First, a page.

The propensity of amateur players to default to the French Exchange variation basically killed my love of (what actually is) a great opening. Sadly I would estimate easily 50% of my games in the French were exchange variations. Now before any readers jump on me and say “hey Jon, the french exchange is a great opening you just don’t play it like Anatoly Karpov“, I know that. Thats my point.
Unless you plan on playing like a Super GM then the French Exchange variation is boring at amateur levels as piece after piece is removed from the board and hands are quickly shaken.
Well my experience in the French has always rankled me and having written a piece several weeks ago on avoiding symmetry in another bane of the amateur chess scene, I got round to asking myself why I should simply accept the symmetry in the French Exchange. Having dabbled with the the nf6 Scandinavian recently I initially toyed with the idea of ignoring the capture 3. exe5 and playing Icelandic Gambit style with 3. Nf6.
Note to self: The French Exchange is not the Icelandic Gambit!
I quickly came to the conclusion that this move is rubbish! The best that can be said is that it gives white a pawn. Lets move on.
The Scandi-French Exchange?!
However, contemplating the Scandinavian did make me ask the question why not simply capture with the queen on move 3 instead of the e pawn?
1.e4 e6 2.d4 d5 3.exd5 Qxd5?!
“Why does everyone recapture with the e-pawn?” he says…
In theory it shouldn’t be terrible as its a bit like a Scandinavian defence and if John Bartholomew says its ok to retreat a queen to d8 then who am I to argue?!
A quick look at the statistics in the database shows I’m not completely insane:
- Played 911 times
- White scores 54%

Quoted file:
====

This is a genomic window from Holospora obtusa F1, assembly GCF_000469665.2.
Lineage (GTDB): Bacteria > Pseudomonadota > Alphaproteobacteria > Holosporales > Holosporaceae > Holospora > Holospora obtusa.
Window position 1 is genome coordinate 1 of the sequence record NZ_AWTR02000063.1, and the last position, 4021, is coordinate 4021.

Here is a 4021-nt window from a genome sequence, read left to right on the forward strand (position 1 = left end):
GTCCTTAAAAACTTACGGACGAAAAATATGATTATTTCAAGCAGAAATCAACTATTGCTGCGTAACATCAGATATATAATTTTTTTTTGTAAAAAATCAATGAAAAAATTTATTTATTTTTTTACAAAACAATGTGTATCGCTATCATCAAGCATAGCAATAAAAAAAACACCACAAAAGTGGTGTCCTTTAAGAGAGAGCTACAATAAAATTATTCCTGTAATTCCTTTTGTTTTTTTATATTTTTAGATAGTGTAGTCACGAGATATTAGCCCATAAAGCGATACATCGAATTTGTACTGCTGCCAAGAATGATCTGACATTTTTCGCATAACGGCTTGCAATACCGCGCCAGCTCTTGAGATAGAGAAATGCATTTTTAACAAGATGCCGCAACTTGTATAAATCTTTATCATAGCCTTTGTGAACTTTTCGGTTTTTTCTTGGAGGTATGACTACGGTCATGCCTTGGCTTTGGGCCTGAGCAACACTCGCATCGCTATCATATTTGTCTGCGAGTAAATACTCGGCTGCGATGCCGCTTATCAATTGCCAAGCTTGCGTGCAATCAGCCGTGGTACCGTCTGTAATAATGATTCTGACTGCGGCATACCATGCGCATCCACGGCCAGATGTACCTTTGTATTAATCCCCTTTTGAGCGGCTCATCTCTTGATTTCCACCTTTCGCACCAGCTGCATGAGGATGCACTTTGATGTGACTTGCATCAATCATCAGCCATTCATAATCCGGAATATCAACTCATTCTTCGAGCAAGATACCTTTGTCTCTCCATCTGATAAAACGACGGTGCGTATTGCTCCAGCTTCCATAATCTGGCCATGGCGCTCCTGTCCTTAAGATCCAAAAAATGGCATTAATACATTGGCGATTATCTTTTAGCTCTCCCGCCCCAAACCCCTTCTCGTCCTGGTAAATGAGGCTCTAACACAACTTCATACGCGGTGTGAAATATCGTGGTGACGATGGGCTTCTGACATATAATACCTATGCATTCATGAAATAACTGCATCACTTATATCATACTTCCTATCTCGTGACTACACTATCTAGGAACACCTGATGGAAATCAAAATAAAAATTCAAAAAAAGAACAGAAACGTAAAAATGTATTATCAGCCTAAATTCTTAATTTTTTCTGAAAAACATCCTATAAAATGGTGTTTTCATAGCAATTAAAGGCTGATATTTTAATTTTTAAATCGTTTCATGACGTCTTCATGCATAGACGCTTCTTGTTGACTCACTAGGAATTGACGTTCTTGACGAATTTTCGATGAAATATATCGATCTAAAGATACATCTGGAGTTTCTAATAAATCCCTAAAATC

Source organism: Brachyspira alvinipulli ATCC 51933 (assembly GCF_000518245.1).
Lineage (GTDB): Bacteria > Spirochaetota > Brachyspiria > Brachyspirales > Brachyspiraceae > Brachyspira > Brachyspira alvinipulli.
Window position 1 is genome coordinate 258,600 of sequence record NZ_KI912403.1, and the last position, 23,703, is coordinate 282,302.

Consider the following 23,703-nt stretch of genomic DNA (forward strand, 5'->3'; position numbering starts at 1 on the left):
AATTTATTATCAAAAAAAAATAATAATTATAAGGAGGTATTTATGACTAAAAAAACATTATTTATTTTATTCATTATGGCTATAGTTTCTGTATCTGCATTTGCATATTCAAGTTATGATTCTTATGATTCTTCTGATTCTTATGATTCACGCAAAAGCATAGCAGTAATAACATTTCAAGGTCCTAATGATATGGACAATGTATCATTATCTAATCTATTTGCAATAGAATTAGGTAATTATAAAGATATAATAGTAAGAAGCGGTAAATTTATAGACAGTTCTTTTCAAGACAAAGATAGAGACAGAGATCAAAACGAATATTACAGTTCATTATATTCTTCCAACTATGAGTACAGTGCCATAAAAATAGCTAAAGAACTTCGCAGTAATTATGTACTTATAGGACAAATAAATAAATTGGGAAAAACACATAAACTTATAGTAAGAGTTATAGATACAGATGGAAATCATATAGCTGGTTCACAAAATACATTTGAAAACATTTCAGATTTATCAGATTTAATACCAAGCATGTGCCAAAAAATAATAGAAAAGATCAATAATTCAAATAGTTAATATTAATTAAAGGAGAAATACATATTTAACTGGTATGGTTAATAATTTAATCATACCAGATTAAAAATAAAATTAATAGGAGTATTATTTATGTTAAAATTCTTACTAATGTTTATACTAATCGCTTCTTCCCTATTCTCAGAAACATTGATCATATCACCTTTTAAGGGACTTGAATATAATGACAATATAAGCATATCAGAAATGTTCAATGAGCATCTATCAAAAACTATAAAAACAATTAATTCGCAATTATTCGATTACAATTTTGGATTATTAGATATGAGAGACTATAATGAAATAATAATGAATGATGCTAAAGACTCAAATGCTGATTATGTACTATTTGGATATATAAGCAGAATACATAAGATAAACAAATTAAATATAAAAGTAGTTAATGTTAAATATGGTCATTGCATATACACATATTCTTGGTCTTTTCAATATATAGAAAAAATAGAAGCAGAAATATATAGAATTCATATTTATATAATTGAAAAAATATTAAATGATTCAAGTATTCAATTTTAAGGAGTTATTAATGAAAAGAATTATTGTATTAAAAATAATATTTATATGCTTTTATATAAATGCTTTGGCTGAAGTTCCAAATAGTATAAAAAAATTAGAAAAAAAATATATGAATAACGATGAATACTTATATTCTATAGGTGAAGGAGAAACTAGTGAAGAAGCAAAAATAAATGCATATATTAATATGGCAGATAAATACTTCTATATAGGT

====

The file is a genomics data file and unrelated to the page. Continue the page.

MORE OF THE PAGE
The numbers are encouraging and straight away could we be looking at a way to mix up the position and avoid the symmetry and exchanges so associated with the French Exchange?
The obvious follow up for White is 4. Nc3 (as played in 614 games). Instead of retreating the Queen though we do have an interesting resource of 4…Bb4 (as played in 719 games – I suspect we are in transposition territory here but thats encouraging as it means we are moving further away from the French Exchange right?!).
From this position there are a range of moves available but two in particular stand out and cause me concerns for the player of the black pieces:
#1 – 5. Nf3: Played in 465 games and scoring 61%
#2 – 5. Qg4: Played in 56 games and scoring 67%
#1 – 5.Nf3
For the sake of this article I am not going to explore the myriad of move options available to white in the nf3 lines. As I am sure you can appreciate, if the white player so wishes they can just start to play normal developing moves such as Bd3, 0 – 0 whilst there appears to be some favourable statistics for Black if they fianchetto their Queen’s bishop with an early b6. I have included one line that demonstrates a potential route that hopefully highlights how far removed from the “traditional” symmetry of a French Exchange this position is: